## Final Activity Report Summary - IIF-NATIRAM (Dynamical Aspects of Cytoskeletal Motility and Associated Studies in Critical Phenomena)

We elaborated a theoretical study on the dynamical aspects of chosen biological systems using techniques from statistical physics, non-linear dynamics and numerical simulation. The considered biological systems were active ones, i.e. stochastic non-equilibrium systems driven by thermal and cytoskeletal noise.

We mostly focussed on three such systems, namely molecular motor driven systems, membrane fluctuations in immunological systems and bio-polymeric dynamics. Using techniques that were developed in these studies and in specific cases in order to test the veracity of developed techniques we extended our studies in complex systems to the study of confined quantum dots and developmental economics.

Regarding molecular motors, which were groups of proteins converting chemical energy to mechanical energy, our attention was twofold. Firstly, we aimed to understand the biomechanical nature of this energy conversion process and, secondly to study the dynamics of hair-like appendages called flagella or cilia which were responsible for the fertilisation process in mammals as well as in their hearing mechanism. Using relevant stochastic ratchet models, we showed that the underlying mechanism of energy conversion could be explained through stochastic resonance, a technical name given to a process meaning, in simple terms, a bulk energy transfer in between two modes at a certain specific value of the noise strength. Regarding the flagellar issue, we exactly solved the non-linear problem with most agreeable results when compared to experimental observations.

The immunological problem that we studied during the course of the fellowship concerned the dynamics of the TCR-APC bond formation that was generally referred to as immunological synapse in biological parlance. Using a linearised stochastic model of membrane fluctuations, we predicted that the sizes of TCR-APC bonds, the chief architect in the immunological defence mechanism of vertebrates, were of the order of 0.5 microns while the time of their contact could be up to a few seconds. As an extension of the same theory that exploited the statistical mechanics theory of persistence, we also calculated the average time for which a stock price could be probabilistically expected to lie in between an upper and a lower limit. Such results could prove crucial to the values projected during stock market calculations.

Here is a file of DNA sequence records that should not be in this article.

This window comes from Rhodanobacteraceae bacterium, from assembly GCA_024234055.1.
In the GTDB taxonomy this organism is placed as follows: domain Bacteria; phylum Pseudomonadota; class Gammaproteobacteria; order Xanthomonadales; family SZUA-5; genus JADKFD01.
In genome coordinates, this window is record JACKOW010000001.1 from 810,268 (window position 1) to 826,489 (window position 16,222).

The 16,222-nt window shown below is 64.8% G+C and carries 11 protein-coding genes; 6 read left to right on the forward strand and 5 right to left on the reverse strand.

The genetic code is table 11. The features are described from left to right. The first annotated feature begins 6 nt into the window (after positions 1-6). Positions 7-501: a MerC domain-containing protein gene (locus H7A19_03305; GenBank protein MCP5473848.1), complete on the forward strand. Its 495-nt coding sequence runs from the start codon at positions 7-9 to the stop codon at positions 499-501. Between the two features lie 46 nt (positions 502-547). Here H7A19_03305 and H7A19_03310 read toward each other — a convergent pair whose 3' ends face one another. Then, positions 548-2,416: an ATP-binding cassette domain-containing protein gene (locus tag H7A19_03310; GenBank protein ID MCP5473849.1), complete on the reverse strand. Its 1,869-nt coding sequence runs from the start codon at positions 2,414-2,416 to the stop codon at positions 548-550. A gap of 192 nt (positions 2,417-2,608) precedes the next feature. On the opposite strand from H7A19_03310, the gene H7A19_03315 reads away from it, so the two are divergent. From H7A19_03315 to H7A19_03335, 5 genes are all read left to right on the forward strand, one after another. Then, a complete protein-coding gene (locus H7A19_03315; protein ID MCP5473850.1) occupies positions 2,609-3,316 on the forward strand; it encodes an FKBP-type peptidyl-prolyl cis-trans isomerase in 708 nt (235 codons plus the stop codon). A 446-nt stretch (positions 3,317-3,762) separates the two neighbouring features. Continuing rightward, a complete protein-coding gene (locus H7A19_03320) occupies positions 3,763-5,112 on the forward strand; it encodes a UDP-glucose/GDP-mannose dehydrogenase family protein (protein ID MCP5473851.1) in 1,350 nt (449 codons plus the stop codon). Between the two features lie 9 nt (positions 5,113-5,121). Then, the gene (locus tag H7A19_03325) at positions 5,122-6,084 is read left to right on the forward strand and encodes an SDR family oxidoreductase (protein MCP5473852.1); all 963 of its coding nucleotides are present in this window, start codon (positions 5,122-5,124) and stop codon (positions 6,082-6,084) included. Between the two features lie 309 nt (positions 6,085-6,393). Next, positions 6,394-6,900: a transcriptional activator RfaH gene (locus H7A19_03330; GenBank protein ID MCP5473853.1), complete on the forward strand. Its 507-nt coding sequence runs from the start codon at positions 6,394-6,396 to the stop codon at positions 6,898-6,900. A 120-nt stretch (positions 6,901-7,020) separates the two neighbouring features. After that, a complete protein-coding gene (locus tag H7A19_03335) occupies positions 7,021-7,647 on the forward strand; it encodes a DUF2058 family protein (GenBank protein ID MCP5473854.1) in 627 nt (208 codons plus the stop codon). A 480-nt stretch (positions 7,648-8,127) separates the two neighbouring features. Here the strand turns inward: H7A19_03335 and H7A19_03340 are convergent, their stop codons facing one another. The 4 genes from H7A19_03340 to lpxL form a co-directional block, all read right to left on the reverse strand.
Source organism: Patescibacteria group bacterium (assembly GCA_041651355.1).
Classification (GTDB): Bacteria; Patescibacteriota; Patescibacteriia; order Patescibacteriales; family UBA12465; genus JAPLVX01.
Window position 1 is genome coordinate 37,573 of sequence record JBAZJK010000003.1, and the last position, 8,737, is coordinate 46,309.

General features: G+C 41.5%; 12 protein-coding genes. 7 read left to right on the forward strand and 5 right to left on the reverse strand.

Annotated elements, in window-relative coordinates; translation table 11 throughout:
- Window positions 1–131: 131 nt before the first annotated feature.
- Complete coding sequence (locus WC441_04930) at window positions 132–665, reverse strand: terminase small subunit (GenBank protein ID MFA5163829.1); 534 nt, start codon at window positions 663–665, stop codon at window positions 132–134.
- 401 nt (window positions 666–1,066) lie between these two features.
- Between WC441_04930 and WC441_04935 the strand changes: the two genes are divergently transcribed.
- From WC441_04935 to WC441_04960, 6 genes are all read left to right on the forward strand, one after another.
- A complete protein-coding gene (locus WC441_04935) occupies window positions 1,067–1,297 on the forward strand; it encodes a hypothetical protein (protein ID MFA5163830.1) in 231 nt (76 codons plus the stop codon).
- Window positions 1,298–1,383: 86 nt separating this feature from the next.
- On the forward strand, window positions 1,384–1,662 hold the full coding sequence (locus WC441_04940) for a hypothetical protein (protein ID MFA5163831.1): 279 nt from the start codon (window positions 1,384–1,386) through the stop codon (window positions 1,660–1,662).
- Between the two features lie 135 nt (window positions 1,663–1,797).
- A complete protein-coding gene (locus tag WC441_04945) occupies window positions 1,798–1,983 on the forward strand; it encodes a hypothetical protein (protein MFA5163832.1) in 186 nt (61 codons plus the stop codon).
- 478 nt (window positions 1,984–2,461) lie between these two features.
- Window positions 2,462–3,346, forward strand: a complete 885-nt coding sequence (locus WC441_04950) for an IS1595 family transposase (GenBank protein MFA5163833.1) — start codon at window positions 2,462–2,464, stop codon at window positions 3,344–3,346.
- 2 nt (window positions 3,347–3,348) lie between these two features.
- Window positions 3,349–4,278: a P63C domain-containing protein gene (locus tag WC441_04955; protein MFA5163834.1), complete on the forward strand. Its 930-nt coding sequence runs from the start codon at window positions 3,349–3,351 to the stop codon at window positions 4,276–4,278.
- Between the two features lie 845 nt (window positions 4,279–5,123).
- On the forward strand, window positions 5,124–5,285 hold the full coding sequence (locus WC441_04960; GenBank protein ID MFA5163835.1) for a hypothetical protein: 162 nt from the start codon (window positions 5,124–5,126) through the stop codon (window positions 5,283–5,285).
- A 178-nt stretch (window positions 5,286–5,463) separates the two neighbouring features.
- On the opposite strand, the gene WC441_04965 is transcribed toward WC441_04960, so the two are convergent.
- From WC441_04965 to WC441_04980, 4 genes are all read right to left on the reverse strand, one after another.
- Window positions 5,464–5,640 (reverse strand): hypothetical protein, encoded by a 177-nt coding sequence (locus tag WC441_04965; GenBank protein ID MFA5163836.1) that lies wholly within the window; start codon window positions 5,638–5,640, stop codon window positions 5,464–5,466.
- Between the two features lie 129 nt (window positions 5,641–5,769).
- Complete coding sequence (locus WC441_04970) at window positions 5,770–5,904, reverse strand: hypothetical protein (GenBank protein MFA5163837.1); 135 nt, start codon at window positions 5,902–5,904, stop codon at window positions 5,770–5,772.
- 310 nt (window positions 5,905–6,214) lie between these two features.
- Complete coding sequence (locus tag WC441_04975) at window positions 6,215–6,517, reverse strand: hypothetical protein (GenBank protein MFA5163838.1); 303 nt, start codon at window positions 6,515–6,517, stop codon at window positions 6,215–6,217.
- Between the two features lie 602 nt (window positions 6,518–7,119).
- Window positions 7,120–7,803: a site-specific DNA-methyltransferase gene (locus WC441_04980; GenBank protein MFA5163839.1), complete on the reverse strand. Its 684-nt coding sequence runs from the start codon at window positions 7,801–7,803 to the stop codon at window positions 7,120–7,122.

Our interest in bio-polymeric problems led us to study model systems involving semi-flexible polymers subjected to varying boundary conditions. We showed that the presence of hysteresis in semi-flexible polymers could be the explanation for the chaotic trajectories observed in F-actin polymers. Work was also ongoing, by the time of the project completion, to calculate the strength of interaction of such polymers against a semi-infinite wall, an allusion to a different boundary condition that was sometimes seen in experimental setups.

To summarise, we set out to solve certain specific problems concerning molecular biology using techniques from theoretical physics and eventually ended up achieving much more. During the process we extended the applications of our methods to problems in varying fields, like developmental economics, where we tackled the key problem of pinpointing the ideal income distribution function for a developing economy that would satisfy all three economics' axioms. Related works, involving quantitative predictions of the poverty functions were ongoing and served once again as a testimony of the strength of the statistical methods that we developed in context.

As to the most important scientific achievement made during my fellowship term, I would not refer to any individual project accomplished but rather to the fact that we were able to develop and successfully apply our techniques to a range of diverse fields, spanning biological physics, statistical physics and, ultimately, economics and stock market predictions with a remarkable success when compared with real data. In other words, our greatest accomplishment was the successful study of complex systems as a whole.